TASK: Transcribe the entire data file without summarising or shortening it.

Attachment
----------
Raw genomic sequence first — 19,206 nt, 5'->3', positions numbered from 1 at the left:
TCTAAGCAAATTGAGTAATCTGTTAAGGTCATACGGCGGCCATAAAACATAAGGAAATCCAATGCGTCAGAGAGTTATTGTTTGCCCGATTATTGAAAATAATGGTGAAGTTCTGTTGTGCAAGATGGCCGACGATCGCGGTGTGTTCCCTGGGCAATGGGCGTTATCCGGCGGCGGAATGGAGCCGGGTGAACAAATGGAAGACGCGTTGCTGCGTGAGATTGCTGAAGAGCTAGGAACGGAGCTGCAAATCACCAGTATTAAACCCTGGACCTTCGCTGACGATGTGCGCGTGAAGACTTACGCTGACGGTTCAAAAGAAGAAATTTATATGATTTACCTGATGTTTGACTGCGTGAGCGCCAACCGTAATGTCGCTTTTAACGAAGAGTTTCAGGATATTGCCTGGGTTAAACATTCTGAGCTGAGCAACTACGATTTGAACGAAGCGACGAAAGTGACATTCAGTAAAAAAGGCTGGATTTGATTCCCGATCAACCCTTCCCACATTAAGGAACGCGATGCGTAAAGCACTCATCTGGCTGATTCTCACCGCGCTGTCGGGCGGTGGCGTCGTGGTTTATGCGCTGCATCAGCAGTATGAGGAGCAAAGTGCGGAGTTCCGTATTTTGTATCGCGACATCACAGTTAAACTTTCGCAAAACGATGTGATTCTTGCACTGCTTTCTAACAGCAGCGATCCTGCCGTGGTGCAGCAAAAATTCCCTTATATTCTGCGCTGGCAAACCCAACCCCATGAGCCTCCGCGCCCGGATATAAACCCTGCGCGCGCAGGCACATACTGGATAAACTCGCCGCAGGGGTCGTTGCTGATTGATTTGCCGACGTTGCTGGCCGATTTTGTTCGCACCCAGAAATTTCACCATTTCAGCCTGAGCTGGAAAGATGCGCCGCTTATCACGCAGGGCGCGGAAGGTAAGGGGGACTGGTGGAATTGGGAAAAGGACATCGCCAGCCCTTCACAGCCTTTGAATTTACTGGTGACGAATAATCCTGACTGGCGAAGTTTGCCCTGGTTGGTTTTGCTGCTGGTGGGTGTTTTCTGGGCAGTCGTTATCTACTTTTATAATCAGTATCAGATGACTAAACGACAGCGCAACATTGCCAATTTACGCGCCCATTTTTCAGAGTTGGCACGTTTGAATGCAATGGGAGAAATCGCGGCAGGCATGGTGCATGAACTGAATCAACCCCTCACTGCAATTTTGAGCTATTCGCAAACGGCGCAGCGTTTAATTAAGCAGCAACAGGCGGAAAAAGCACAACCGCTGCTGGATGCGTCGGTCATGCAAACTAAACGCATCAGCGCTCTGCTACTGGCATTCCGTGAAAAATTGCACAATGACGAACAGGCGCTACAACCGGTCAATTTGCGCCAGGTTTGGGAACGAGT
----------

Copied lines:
Raw genomic sequence first — 19,206 nt, 5'->3', positions numbered from 1 at the left:
TCTAAGCAAATTGAGTAATCTGTTAAGGTCATACGGCGGCCATAAAACATAAGGAAATCCAATGCGTCAGAGAGTTATTGTTTGCCCGATTATTGAAAATAATGGTGAAGTTCTGTTGTGCAAGATGGCCGACGATCGCGGTGTGTTCCCTGGGCAATGGGCGTTATCCGGCGGCGGAATGGAGCCGGGTGAACAAATGGAAGACGCGTTGCTGCGTGAGATTGCTGAAGAGCTAGGAACGGAGCTGCAAATCACCAGTATTAAACCCTGGACCTTCGCTGACGATGTGCGCGTGAAGACTTACGCTGACGGTTCAAAAGAAGAAATTTATATGATTTACCTGATGTTTGACTGCGTGAGCGCCAACCGTAATGTCGCTTTTAACGAAGAGTTTCAGGATATTGCCTGGGTTAAACATTCTGAGCTGAGCAACTACGATTTGAACGAAGCGACGAAAGTGACATTCAGTAAAAAAGGCTGGATTTGATTCCCGATCAACCCTTCCCACATTAAGGAACGCGATGCGTAAAGCACTCATCTGGCTGATTCTCACCGCGCTGTCGGGCGGTGGCGTCGTGGTTTATGCGCTGCATCAGCAGTATGAGGAGCAAAGTGCGGAGTTCCGTATTTTGTATCGCGACATCACAGTTAAACTTTCGCAAAACGATGTGATTCTTGCACTGCTTTCTAACAGCAGCGATCCTGCCGTGGTGCAGCAAAAATTCCCTTATATTCTGCGCTGGCAAACCCAACCCCATGAGCCTCCGCGCCCGGATATAAACCCTGCGCGCGCAGGCACATACTGGATAAACTCGCCGCAGGGGTCGTTGCTGATTGATTTGCCGACGTTGCTGGCCGATTTTGTTCGCACCCAGAAATTTCACCATTTCAGCCTGAGCTGGAAAGATGCGCCGCTTATCACGCAGGGCGCGGAAGGTAAGGGGGACTGGTGGAATTGGGAAAAGGACATCGCCAGCCCTTCACAGCCTTTGAATTTACTGGTGACGAATAATCCTGACTGGCGAAGTTTGCCCTGGTTGGTTTTGCTGCTGGTGGGTGTTTTCTGGGCAGTCGTTATCTACTTTTATAATCAGTATCAGATGACTAAACGACAGCGCAACATTGCCAATTTACGCGCCCATTTTTCAGAGTTGGCACGTTTGAATGCAATGGGAGAAATCGCGGCAGGCATGGTGCATGAACTGAATCAACCCCTCACTGCAATTTTGAGCTATTCGCAAACGGCGCAGCGTTTAATTAAGCAGCAACAGGCGGAAAAAGCACAACCGCTGCTGGATGCGTCGGTCATGCAAACTAAACGCATCAGCGCTCTGCTACTGGCATTCCGTGAAAAATTGCACAATGACGAACAGGCGCTACAACCGGTCAATTTGCGCCAGGTTTGGGAACGAGT